Pacemakers MRIs

Pacemakers & MRIs

Magnetic Resonance Imaging (MRI) is a non-invasive imaging technology that produces three dimensional detailed anatomical images. It is often used to detect and diagnose diseases, and monitor treatment. A pacemaker is a small device that’s placed under the skin in your chest to help control your heartbeat. It’s used to help your heart beat more regularly if you have an irregular heartbeat (arrhythmia), particularly a slow one. Magnetic resonance imaging (MRI) has long been considered dangerous for people who have electronic heart devices like pacemakers and defibrillators implanted in their bodies but it is not always ruled out as an imaging option.

If you have an implanted device such as a pacemaker, heart valve, stent, you’re probably aware that your device, which contains metal, interacts with any detector that responds to metal, such as an MRI scanner. Patients with pacemakers or those that have any sort of metal implanted in their body are probably concerned about receiving an MRI and what effects or limitations it may have on your body.

How does an MRI work?

Unlike CT scans, which use X-ray imaging to get a cross-sectional view of your body, MRI machines use magnetic resonance to create a strong magnetic field that reacts with different materials including metal. To obtain an MRI image, a patient is placed inside a large magnet and must remain very still during the imaging process in order not to blur the image. Contrast agents, also known as contrast dyes or contrast materials (often containing the element Gadolinium) may be given to a patient intravenously before or during the MRI to increase the speed at which an image is produced. Contrast agents will have no effect on pacemakers.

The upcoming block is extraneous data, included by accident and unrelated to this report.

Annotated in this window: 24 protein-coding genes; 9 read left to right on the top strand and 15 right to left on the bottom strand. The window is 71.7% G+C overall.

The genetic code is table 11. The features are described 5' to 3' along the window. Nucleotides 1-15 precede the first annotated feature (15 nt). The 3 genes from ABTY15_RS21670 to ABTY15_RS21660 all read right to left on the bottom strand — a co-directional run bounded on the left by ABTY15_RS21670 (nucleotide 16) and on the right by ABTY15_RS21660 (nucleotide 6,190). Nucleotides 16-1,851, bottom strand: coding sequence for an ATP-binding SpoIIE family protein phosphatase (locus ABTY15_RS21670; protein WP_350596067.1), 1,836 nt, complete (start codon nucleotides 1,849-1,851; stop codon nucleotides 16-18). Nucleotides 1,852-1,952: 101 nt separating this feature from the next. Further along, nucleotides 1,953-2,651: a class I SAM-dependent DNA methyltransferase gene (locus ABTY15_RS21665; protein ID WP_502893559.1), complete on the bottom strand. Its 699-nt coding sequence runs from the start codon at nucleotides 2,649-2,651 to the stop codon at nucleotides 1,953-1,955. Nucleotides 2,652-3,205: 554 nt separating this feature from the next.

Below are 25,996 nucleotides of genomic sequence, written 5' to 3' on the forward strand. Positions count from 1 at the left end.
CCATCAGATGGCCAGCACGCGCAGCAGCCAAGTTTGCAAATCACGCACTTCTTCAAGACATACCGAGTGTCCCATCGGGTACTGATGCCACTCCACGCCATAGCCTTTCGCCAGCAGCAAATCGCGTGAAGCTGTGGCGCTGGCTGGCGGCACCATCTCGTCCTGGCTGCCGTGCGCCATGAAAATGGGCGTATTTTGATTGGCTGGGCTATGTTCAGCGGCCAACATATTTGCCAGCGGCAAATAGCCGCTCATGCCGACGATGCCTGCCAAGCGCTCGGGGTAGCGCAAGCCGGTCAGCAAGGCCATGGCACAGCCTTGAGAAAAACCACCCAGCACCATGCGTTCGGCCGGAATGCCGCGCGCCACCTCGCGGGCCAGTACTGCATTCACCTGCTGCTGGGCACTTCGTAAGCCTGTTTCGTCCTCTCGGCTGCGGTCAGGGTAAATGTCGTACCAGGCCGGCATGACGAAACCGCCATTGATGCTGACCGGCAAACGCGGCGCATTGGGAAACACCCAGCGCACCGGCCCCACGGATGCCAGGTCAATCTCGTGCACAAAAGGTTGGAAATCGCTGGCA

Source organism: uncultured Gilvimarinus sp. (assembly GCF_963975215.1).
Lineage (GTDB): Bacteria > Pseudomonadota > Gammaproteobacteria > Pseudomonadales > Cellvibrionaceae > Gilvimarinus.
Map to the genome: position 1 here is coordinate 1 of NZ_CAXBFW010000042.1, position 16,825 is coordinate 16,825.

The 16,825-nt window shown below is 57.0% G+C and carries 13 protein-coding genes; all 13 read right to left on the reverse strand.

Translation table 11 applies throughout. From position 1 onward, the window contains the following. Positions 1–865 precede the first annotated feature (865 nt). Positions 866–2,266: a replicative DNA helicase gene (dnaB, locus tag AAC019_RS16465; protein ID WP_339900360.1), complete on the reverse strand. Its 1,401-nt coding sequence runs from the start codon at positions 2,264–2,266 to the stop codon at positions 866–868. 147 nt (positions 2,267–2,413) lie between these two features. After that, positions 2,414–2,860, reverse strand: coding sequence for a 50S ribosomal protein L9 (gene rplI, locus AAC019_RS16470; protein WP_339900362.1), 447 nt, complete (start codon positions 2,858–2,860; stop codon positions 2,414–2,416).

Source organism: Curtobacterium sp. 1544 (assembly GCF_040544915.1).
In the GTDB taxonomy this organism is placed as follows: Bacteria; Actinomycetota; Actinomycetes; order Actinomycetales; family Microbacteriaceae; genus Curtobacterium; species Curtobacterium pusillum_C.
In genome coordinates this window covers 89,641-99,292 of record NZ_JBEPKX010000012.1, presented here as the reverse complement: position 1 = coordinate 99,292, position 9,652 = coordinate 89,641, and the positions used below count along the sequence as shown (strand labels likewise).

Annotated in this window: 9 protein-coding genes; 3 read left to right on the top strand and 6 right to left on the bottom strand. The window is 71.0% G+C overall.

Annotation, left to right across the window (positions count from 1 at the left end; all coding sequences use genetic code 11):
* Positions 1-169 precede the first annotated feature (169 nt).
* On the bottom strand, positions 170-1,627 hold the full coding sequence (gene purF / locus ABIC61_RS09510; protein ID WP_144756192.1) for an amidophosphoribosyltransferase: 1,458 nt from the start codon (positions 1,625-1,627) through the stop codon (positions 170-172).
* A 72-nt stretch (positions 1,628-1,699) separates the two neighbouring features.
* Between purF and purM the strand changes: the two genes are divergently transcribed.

Older implanted cardiac devices (which include both pacemakers and defibrillators) can be damaged by an MRI scan. The powerful magnets can trigger changes in a pacemaker’s settings, and this may pose a risk for certain patients, such as those who are completely dependent on their pacemaker. Because of the electricity used in an MRI scanner, the metal leads in pacemakers and defibrillators can heat up while touching your heart. Doctors warn that if the heart muscle is heated or even potentially burned, it could turn into scar tissue or even lead to heart failure. 

Next steps

There are different types of pacemakers on the market that produce different reactions when inside an MRI scanner. When you get an implanted device such as a pacemaker or defibrillator, you receive a card identifying that device. It includes the manufacturer, model name and model number, a website and a phone number to call with questions. It’s important to keep track of that card to give your doctor and medical imaging technician to perform the scan safely. 

Some manufacturers have developed some pacemakers and defibrillators that can be scanned with an MRI. These devices are not known as “MRI-safe” pacemakers but rather, “MRI-conditional” or “MRI-compatible”. While patients with these devices can receive an MRI, there are some limitations such as how long a patient can be scanned for and the kinds of images produced. 

It’s important to discuss any further questions or concerns you may have about getting an MRI with a pacemaker with your physician and imaging technician. 

To book a scan, visit us at Medmo helps people schedule radiology imaging tests – such as MRI, CT scans, PET, and more – at nearby accredited centers and identify the payment solution that works best for them.


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